"Why a Single Income Family?" for Working Mothers with Young Children

Generalization leads to misconceptions. For example, many Singaporeans regard Australians as lazy bums because they don't work long hours or they "knock off early on Fridays and drink by the beach". In this case, the devil is in the details. As companies here are way more flexible in their employment structure and management compared to Singapore, there could be an special work arrangement between company and employee behind their seemingly outrageous benefit of knocking off at 1pm every Friday.

For the benefit of those who don't know what the fuck I was talking about, here is at example:

A worker is employed to work 8 hours everyday. He starts at 7am, entitled to a 30 minutes lunch time and knocks off at 3.30pm everyday. One day he decides to request to work an additional 0.5 hours a day to trade off for a early knock off on Friday. The calculation goes like this.  
0.5 (additional hours a day)  x 4 (Mon-Thurs) = 2 hours. 
2 hours + 0.5 hours (Friday's lunch) = 2.5 hours 
Thus on Friday, the worker is able to knock off at: 3.30pm - 2.5 hours = 1pm. Voila!

Thus: "People in Australia are slack" or "Australia is only a place for retirement, not hard work" But if so, why didn't anyone really stop to debunk our Singaporean misconceptions? We think people really bother about what we think of them. 

At the moment, I know more mothers with young kids who stay at home rather than work. It seems to me this is more than a trend but slowly becoming a renown culture. Again, I noticed there is a common generalization among Singaporeans that in Australia, it is easy for families to survive on a single-income model and bring up, 2, 3 or even 4 kids without any major dramas because of "Australia's pro-family policies". In truth it is not easy at all and definitely not much easier to do that in Singapore.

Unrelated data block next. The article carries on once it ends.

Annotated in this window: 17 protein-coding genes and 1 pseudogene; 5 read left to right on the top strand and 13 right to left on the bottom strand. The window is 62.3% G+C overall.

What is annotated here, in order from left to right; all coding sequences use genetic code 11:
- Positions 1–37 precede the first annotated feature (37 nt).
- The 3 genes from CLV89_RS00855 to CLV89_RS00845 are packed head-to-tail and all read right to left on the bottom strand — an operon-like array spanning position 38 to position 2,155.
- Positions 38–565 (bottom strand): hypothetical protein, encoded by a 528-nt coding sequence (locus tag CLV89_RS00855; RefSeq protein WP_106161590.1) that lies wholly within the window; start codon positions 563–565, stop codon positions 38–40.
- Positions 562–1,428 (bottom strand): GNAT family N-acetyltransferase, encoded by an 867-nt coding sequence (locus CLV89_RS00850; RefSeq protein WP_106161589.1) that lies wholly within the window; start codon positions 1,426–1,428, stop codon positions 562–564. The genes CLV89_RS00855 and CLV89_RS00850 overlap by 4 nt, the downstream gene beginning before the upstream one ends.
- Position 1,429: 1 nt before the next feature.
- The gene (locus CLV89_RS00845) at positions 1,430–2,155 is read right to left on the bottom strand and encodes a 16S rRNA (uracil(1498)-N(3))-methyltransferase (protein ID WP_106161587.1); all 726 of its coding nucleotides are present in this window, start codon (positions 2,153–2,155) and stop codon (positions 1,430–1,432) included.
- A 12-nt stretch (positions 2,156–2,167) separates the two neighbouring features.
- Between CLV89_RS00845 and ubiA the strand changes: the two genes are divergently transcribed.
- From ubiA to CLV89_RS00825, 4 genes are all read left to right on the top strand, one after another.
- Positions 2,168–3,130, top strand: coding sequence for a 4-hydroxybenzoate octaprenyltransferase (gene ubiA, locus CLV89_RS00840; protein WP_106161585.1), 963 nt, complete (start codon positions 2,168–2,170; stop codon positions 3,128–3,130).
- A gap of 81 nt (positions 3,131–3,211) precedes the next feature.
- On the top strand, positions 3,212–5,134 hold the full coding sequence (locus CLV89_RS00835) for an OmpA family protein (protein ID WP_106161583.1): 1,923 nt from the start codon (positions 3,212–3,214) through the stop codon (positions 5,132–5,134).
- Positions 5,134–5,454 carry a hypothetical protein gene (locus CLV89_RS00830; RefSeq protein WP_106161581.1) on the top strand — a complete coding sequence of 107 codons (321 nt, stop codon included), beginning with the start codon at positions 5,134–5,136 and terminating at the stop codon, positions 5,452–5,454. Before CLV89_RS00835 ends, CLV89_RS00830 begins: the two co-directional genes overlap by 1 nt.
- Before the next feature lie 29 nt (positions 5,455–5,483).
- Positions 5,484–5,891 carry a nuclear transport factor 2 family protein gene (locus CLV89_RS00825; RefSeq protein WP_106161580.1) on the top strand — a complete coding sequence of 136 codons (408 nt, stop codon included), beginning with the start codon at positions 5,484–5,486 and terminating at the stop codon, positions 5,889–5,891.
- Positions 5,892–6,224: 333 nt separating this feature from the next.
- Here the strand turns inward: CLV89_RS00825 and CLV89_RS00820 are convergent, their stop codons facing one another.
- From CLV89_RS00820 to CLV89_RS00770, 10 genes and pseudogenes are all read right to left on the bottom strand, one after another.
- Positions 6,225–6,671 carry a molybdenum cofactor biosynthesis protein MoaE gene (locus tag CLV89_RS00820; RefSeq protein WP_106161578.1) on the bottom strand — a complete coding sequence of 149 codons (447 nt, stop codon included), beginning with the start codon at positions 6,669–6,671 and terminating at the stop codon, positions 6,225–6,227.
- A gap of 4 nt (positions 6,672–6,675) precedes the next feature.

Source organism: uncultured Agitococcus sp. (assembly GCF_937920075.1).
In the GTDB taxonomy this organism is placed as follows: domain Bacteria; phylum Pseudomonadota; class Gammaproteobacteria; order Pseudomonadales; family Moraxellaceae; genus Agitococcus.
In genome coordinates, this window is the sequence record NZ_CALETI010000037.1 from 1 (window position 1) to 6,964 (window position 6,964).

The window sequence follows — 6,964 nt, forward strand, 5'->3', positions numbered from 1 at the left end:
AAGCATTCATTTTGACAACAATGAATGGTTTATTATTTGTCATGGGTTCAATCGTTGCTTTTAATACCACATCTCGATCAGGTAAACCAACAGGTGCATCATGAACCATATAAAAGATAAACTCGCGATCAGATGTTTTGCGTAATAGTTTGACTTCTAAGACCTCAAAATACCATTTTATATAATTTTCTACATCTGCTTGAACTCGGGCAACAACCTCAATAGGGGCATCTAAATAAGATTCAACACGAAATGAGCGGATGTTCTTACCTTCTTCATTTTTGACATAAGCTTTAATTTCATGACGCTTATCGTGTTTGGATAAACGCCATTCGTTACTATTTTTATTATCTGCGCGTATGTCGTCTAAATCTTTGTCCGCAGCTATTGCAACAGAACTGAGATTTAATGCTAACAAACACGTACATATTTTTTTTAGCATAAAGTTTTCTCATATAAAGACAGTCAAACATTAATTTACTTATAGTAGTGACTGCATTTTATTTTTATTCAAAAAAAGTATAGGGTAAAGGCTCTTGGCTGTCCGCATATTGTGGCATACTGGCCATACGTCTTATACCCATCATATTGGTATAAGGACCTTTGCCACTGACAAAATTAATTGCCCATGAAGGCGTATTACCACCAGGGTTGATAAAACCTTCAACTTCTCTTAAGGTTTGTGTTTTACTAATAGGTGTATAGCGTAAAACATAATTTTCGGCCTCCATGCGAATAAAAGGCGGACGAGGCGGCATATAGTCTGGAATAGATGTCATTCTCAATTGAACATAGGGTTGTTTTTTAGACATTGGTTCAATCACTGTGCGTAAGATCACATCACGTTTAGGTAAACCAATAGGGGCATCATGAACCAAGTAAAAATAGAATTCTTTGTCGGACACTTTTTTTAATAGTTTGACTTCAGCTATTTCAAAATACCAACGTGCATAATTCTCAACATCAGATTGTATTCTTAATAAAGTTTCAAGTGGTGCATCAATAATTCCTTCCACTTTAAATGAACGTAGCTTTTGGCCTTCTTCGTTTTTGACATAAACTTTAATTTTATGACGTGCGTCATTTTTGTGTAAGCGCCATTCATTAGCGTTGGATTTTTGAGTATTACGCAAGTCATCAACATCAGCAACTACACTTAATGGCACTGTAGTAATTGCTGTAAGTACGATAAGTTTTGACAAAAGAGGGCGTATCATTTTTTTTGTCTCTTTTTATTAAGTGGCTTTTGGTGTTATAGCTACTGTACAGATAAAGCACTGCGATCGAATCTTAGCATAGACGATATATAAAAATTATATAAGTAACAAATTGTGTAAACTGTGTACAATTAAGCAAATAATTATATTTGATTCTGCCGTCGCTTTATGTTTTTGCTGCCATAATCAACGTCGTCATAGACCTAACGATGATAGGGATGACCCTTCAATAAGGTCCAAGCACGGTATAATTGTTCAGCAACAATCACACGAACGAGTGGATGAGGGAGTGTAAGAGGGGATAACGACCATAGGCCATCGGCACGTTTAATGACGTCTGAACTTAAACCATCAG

I do not deny that government policies can be key drivers to population trends and behavior. I know that very well myself, because multiple policies by a certain government drove me out of my country. So I am not playing down on the importance of the pro-family policies which not just support families monetarily (but not as much as you think) but to create an environment where living details are meticulously observed to make it conducive for parents and their children. That is why I believe there is more to it beyond the financial part of the equation.

A typical family in Singapore sees a couple with 1-2 young kids and a live-in maid. If we were to clone this model in Australia, we will find the hiring the maid so expensive that it will literally wipe out the entire salary of one of the parents just to pay her off at the end of the week. So does that makes sense for the mother to stay at home to take care of their children instead? Therefore in such a model where the family income is drastically slashed by roughly 50%, the financial health of families is usually worse off than families in Singapore. 

Coupled with the much higher cost of living (i.e eating out), if a Singaporean family expects to dine out as often as they did in Singapore, they will find it unaffordable. Some shell shocked Singaporeans will find themselves waddling in despair because they could no longer dine regularly or have as many cup of coffees as they wanted chatting with friends in a cafe after work. These debunk another myth that Australia offers you a higher standard of living.

But it really depends on how you define your standard of living. For me, I find having home-cooked food everyday is a luxury I couldn't afford in Singapore even when my mum was willing to cook for me every evening. The problem for me back then was that more often than not, I could only get home to have supper, not dinner.  Raw food prices are considerably affordable in Australia and cost of meals is drastically reduced (compared to eating out) if one is willing to prepare his own meals. The problem for me was that I didn't even have the time, or perhaps energies, to enjoy the process of cooking a meal, caressing my food and rolling my peas about before eating it gently. To me, that is a higher standard of living. To some, that is a nightmare. I am sharing this with Australia migrants wannabes so that you know what you are getting into. My good friend Duchess of the Brook will be happy to share with you the shocking array of household skills she had picked up since her move which practically transformed her life of a "tai-tai" with silky smooth hands to "a maid". If this kind of lifestyle isn't your cup of tea, do not attempt an application.